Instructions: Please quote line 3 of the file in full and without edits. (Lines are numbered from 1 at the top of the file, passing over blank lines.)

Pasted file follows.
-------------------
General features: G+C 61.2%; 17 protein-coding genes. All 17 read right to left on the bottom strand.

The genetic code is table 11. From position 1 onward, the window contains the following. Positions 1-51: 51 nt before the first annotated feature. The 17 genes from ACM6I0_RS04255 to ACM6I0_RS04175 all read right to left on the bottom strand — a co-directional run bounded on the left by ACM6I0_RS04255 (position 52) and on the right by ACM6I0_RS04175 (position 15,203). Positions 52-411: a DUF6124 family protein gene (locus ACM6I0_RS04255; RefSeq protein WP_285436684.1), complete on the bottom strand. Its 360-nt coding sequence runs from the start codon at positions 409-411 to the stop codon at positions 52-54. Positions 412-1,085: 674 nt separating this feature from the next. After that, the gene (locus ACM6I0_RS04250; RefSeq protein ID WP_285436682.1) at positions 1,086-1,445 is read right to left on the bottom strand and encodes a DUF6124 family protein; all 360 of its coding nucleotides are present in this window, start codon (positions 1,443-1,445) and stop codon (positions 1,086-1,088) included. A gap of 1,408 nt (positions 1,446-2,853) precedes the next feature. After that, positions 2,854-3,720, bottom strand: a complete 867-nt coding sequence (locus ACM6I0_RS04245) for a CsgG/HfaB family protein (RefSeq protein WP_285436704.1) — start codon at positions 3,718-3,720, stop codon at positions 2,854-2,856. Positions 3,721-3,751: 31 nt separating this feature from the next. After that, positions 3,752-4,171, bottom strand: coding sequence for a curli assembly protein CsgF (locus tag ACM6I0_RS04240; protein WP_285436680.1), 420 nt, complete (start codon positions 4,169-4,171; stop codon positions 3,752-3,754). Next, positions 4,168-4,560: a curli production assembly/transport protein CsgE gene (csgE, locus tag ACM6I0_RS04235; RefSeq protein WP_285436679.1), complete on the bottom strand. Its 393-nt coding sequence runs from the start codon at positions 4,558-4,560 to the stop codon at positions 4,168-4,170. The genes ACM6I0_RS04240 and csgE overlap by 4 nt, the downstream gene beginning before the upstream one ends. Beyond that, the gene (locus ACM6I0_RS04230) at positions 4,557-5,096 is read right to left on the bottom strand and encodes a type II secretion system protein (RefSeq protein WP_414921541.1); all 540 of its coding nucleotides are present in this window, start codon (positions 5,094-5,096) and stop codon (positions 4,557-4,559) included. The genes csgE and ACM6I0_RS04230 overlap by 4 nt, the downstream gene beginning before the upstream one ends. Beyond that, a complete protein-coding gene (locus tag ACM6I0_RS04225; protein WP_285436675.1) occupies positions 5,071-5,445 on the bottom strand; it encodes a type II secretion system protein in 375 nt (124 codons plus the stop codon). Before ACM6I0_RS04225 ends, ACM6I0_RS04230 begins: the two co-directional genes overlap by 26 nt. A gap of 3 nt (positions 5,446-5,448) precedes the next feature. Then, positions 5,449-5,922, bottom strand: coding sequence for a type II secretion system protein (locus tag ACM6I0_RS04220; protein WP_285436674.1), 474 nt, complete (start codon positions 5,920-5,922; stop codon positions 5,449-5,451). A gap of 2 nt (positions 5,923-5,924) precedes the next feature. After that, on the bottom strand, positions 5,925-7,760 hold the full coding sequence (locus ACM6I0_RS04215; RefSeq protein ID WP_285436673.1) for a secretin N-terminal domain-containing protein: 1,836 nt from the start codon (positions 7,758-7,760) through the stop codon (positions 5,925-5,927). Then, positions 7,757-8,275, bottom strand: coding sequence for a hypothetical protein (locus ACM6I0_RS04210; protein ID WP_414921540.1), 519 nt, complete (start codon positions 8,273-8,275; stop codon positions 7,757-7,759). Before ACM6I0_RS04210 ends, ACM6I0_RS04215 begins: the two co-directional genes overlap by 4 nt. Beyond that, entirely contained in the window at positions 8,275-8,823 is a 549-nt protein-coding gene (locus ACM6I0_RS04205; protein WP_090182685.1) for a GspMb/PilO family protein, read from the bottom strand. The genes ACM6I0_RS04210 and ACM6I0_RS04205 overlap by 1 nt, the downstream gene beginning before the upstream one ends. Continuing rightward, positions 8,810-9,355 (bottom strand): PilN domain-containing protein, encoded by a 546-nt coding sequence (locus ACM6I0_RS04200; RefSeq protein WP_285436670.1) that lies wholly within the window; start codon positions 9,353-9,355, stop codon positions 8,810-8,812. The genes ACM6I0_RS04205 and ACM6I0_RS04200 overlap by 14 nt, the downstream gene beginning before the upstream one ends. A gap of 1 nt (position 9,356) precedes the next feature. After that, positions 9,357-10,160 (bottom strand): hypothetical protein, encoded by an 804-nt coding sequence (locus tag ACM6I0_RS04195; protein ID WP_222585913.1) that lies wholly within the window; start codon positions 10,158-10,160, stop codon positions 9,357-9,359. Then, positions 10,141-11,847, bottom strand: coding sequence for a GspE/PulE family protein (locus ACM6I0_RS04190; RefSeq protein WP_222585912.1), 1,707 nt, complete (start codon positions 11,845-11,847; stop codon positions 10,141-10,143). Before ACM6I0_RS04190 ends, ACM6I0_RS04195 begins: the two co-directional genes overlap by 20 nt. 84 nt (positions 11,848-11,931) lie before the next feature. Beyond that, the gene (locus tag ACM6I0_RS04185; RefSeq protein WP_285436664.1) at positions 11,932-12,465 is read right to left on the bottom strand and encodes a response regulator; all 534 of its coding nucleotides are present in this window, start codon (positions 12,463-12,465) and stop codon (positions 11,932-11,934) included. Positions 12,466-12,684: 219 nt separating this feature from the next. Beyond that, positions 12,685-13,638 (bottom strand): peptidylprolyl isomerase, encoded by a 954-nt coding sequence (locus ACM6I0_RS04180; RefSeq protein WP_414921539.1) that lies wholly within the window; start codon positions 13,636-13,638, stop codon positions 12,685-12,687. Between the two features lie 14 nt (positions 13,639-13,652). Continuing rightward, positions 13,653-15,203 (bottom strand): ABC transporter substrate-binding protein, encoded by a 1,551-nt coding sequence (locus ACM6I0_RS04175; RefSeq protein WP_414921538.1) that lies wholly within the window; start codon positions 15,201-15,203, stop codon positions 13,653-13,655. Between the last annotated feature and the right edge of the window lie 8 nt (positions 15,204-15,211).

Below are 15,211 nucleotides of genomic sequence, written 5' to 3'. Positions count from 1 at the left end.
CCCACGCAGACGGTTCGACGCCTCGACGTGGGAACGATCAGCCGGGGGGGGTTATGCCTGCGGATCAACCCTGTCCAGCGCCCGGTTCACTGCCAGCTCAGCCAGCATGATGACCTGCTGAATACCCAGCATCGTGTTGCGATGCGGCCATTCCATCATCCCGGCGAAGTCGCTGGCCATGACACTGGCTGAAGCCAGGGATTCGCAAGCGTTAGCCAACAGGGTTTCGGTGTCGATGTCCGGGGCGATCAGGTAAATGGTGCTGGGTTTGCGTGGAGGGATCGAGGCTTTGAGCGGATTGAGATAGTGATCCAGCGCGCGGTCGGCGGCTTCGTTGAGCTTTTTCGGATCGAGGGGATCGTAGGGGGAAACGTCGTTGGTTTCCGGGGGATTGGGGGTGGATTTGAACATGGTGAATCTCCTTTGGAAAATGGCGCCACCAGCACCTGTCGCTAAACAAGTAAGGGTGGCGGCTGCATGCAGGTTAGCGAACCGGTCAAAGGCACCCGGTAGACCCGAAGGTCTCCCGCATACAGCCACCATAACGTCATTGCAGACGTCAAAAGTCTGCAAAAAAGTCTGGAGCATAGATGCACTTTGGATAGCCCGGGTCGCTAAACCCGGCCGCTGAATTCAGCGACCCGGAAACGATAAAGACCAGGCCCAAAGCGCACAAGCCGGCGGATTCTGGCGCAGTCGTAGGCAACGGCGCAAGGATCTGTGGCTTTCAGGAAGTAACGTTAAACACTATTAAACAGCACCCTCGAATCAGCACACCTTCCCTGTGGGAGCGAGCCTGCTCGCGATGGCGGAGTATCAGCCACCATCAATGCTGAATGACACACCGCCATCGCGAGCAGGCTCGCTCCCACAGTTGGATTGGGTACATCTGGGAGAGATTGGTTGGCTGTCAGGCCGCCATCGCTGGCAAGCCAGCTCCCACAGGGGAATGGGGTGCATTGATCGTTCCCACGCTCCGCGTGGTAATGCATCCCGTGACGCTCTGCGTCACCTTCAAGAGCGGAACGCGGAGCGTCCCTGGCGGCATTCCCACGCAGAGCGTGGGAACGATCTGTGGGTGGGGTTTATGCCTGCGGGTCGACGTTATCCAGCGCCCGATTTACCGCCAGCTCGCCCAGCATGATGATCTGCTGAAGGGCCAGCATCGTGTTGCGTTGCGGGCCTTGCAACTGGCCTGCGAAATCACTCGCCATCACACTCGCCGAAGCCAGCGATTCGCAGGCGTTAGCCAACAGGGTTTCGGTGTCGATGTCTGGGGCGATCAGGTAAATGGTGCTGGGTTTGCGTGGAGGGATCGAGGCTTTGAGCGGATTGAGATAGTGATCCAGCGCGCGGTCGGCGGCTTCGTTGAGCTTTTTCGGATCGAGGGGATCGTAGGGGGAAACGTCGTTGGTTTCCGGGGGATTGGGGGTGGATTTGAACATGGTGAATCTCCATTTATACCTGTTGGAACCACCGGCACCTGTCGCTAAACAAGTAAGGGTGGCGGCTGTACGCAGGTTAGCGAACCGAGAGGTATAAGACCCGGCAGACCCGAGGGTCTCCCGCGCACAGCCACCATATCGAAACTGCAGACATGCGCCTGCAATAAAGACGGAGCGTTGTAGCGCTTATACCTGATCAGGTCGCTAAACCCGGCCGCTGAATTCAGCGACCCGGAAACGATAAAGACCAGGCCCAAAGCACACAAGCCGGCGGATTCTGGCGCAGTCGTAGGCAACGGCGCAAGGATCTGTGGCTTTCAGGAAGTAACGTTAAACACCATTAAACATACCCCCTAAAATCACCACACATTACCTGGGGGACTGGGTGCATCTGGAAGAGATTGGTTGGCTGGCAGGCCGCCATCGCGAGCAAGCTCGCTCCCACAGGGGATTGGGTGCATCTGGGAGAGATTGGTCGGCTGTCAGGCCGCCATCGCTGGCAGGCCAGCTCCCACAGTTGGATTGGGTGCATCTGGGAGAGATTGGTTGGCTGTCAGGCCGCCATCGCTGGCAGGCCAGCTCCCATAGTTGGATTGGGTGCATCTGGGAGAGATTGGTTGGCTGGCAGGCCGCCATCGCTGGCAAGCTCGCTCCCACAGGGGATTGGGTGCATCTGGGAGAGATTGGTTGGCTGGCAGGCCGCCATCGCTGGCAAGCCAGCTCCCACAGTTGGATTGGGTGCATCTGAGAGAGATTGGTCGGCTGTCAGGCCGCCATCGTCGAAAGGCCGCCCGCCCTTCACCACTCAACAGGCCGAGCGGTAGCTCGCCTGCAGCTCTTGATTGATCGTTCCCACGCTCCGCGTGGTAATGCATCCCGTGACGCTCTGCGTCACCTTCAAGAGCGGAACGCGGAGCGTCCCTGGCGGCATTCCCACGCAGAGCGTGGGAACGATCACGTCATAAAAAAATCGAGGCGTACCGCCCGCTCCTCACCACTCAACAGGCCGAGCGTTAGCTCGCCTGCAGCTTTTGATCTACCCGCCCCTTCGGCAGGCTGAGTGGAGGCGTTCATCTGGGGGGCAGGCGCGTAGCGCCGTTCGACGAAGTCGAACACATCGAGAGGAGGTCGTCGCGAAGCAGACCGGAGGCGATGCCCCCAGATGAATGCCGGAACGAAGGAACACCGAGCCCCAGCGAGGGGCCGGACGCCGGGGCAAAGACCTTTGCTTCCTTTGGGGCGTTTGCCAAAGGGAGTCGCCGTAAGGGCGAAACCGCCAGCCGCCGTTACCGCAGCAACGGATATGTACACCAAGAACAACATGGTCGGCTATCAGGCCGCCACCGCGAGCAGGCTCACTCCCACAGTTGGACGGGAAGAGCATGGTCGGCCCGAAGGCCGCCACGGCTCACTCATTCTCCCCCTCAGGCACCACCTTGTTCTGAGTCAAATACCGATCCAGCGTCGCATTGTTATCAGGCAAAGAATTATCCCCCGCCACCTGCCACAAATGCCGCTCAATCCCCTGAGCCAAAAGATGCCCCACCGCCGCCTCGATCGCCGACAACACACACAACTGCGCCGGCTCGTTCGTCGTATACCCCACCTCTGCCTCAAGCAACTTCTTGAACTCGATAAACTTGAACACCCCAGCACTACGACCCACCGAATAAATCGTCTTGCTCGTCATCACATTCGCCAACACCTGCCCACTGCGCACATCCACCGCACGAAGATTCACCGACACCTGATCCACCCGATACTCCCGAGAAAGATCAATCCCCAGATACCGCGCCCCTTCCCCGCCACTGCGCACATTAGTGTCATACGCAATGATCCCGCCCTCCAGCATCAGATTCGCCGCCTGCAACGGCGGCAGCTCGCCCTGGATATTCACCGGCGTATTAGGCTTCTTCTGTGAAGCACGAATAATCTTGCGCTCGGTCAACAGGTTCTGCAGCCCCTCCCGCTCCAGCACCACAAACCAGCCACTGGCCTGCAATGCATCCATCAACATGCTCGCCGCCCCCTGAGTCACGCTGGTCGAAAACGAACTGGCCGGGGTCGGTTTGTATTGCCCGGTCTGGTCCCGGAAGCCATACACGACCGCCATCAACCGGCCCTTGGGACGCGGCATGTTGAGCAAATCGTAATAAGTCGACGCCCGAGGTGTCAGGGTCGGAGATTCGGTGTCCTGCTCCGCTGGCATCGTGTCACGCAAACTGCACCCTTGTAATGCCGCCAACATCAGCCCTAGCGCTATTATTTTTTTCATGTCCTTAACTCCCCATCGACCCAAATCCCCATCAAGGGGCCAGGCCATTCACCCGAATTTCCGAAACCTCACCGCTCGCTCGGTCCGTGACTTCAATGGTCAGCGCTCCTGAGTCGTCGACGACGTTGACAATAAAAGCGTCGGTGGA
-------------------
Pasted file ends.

Below are 15,211 nucleotides of genomic sequence, written 5' to 3'. Positions count from 1 at the left end.